published 31 May 2016 in community
More and more security incidents in Free Software projects get publicized in a way that anyone & their grandma understand the impact. Some of these carefuly crafted "campaigns" even make it to the main stream media. This trend, among other things, has sparked a discussion about funding Free Software to sustain the infrastructure everyone is building upon. A discussion which, in our venture capital driven tech world, mostly evolves around financing as a means for getting resources. Who can/should pay whom, to develop Free Software and how. I would like to add another view at funding, one that in my opinion has way more to do with Free Software ecosystem than cold, hard cash: collaboration of free people.
An event management app tailored to Free Software conferences. Helps organizers with paper submission, marketing and analytics of events. I contribute to all aspects of this app. From the backend over the user interface to the the landing page.
A generic system to build and distribute Linux binaries from source code in an automatic, consistent and reproducible way. Helps Free Software developers to ship applications as well as updates, appliances and entire distributions for a wide range of Linux operating systems and hardware architectures. I am responsible for the ruby on rails part.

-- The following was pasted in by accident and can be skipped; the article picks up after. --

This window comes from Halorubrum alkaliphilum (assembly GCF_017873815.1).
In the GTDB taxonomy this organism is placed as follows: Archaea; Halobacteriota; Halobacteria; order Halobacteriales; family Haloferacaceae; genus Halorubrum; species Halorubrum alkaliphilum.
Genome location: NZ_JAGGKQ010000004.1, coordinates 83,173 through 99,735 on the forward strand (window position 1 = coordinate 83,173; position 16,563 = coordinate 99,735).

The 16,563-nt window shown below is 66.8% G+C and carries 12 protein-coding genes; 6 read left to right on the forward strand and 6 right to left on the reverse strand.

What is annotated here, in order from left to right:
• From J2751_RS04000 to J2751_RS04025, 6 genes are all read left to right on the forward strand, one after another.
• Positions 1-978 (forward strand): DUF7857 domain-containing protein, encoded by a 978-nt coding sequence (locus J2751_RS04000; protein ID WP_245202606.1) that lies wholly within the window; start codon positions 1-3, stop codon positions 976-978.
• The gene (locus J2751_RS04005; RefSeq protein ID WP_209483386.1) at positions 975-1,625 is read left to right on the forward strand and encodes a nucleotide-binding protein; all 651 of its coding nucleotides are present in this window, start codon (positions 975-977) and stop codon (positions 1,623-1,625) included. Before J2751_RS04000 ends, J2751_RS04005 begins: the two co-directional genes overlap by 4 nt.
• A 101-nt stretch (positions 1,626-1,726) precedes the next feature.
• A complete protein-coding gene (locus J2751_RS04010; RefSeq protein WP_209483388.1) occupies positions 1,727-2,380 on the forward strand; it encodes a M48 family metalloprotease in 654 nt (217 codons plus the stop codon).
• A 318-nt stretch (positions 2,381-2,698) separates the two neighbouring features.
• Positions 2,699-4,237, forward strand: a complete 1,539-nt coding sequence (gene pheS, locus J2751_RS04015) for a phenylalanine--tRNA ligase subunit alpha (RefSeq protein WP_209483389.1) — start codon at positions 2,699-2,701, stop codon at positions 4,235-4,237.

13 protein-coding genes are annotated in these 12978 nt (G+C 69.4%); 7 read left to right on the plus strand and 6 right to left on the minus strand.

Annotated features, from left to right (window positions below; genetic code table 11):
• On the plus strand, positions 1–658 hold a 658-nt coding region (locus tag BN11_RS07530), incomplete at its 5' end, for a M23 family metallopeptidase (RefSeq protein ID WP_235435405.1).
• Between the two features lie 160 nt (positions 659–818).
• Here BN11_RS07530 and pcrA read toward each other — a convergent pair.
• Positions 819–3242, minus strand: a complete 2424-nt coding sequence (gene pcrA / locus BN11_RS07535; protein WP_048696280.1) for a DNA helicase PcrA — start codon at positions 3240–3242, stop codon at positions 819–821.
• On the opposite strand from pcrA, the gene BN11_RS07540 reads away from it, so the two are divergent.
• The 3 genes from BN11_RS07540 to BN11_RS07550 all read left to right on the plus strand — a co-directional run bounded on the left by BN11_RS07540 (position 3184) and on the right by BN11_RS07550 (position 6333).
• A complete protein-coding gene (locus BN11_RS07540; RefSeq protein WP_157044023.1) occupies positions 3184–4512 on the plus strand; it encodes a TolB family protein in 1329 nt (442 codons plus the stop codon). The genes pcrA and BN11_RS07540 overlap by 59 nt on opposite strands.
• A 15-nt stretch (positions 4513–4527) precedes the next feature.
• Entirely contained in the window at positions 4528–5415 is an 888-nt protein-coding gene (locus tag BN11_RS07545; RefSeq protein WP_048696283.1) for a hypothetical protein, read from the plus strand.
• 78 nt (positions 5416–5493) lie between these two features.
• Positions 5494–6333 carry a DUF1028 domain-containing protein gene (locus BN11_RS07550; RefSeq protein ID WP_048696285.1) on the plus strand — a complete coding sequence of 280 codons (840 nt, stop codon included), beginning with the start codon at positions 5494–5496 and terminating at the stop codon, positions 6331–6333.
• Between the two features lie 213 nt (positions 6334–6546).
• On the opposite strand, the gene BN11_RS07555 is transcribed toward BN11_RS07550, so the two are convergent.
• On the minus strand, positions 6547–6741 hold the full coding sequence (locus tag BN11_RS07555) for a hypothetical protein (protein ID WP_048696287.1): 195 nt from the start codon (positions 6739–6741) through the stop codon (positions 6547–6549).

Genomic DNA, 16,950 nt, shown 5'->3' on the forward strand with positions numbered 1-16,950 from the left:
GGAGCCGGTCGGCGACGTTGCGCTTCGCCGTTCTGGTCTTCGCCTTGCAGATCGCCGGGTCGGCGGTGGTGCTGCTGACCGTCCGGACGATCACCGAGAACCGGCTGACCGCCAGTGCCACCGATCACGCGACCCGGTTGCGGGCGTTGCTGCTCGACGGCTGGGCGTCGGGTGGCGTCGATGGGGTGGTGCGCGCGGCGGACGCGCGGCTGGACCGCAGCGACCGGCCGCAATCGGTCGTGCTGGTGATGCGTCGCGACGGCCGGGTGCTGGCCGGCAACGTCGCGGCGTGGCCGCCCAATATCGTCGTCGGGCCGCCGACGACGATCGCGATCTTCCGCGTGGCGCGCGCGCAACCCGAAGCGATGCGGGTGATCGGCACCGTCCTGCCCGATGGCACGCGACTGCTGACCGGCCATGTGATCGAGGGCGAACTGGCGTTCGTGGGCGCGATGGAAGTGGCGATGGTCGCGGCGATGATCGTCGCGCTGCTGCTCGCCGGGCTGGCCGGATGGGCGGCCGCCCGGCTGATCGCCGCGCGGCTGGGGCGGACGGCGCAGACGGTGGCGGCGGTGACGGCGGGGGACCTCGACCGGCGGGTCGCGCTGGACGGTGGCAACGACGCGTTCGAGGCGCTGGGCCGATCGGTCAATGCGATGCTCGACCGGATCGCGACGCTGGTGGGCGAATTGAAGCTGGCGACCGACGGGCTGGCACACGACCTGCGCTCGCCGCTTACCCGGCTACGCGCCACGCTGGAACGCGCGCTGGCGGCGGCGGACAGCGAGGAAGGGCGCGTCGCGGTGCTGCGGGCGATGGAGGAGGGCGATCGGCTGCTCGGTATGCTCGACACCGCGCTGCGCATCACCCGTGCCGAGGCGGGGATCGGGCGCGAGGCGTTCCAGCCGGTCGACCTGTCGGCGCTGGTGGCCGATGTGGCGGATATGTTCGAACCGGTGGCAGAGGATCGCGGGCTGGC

A stable, easy to use and multi-purpose Linux based operating system. Helps people to get all their of computing done, from browsing facebook to developing complex applications. I was part of the group of engineers that launched this community in 2005 and I'm still a member with various roles today. I maintain software packages that are included in the OS, I administer several servers/applications that the project utilizes and I contribute to the promotion by writing, speaking and evangelizing about it.
For more than a decade I am a rigorous practitioner of Free Software development.
I love the raw power of communities collaborating and I believe that everyone
should be able to run, copy, distribute, study, change and improve the software that is
running the world.
In my spare time I practice my skills by developing an event organization app, the Open Source Event Manager, by operating a lot of the server infrastructure of the openSUSE project, and by teaching free software development with programs such as RailsGirls Summer of Code.